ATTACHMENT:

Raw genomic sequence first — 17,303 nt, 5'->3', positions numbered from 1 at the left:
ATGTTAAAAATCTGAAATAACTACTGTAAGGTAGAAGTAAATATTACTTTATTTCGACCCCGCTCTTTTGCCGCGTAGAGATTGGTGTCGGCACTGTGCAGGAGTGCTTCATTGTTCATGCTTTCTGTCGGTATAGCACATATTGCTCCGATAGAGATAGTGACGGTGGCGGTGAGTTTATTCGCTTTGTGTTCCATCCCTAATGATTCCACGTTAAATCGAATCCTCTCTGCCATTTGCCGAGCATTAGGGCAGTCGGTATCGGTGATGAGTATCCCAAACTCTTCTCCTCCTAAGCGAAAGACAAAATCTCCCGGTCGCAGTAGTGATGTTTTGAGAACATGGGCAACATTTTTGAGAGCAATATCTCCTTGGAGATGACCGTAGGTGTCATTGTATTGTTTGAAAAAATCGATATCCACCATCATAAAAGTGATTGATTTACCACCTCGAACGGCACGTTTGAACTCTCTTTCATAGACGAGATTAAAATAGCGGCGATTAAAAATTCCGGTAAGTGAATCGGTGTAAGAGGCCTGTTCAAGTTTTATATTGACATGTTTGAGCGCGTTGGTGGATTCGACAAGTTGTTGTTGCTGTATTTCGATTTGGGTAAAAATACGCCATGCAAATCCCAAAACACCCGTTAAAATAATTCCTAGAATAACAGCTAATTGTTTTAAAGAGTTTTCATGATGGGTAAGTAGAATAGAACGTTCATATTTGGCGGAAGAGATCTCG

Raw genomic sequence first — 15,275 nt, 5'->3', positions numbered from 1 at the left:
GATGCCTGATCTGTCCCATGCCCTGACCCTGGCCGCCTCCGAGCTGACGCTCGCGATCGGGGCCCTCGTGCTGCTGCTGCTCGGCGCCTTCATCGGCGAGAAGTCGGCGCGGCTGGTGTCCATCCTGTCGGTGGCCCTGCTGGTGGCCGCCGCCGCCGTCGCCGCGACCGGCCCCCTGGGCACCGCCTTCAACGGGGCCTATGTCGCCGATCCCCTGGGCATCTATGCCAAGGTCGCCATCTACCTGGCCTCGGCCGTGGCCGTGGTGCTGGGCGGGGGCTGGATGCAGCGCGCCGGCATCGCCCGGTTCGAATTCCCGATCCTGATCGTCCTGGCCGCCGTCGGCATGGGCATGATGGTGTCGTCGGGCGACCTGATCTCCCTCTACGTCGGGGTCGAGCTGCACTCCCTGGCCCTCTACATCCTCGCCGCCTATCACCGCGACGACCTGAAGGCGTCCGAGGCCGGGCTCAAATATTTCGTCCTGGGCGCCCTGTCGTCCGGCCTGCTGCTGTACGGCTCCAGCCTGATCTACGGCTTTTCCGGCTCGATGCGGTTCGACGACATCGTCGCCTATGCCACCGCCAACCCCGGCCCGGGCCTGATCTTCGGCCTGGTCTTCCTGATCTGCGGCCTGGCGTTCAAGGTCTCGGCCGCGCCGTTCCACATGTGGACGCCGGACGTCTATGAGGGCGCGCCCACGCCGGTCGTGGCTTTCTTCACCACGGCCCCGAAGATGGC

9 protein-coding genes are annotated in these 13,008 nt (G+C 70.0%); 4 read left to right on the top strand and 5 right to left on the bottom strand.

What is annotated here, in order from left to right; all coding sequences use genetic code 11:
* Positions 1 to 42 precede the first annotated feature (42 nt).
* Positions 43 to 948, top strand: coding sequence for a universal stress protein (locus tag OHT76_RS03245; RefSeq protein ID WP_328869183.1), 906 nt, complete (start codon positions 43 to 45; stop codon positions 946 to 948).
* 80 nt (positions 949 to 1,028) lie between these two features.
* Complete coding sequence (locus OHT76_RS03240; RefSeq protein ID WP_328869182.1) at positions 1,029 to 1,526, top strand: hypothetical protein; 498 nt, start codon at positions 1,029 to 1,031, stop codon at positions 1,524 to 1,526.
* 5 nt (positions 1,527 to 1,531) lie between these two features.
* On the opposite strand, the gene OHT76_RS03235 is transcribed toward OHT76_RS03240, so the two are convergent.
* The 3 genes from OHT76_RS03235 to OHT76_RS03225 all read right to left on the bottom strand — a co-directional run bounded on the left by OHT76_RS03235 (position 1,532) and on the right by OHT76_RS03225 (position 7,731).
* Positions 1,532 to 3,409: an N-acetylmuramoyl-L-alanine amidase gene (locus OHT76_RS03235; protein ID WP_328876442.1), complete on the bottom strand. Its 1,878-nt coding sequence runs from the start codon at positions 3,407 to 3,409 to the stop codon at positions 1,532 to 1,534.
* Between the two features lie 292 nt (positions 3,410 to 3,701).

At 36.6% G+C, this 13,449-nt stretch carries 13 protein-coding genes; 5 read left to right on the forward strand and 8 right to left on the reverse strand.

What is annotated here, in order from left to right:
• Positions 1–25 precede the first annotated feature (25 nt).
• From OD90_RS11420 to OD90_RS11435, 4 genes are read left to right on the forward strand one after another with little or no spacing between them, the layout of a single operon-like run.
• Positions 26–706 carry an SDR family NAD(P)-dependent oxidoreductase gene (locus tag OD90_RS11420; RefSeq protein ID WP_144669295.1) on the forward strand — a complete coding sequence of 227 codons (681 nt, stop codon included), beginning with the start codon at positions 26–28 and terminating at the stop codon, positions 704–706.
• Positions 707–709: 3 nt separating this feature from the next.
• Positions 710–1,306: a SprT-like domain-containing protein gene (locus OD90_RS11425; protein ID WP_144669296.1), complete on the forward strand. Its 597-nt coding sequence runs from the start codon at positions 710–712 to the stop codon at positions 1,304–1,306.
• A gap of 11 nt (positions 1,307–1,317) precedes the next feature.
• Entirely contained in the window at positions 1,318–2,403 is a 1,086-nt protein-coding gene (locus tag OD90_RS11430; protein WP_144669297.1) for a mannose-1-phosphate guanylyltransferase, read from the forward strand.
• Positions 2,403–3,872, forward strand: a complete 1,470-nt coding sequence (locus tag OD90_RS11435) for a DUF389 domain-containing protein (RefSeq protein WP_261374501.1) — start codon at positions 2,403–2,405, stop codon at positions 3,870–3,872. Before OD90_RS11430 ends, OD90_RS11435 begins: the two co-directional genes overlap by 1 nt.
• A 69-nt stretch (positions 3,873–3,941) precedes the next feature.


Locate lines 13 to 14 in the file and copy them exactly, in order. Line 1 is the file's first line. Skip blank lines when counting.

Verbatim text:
* The 3 genes from OHT76_RS03235 to OHT76_RS03225 all read right to left on the bottom strand — a co-directional run bounded on the left by OHT76_RS03235 (position 1,532) and on the right by OHT76_RS03225 (position 7,731).
* Positions 1,532 to 3,409: an N-acetylmuramoyl-L-alanine amidase gene (locus OHT76_RS03235; protein ID WP_328876442.1), complete on the bottom strand. Its 1,878-nt coding sequence runs from the start codon at positions 3,407 to 3,409 to the stop codon at positions 1,532 to 1,534.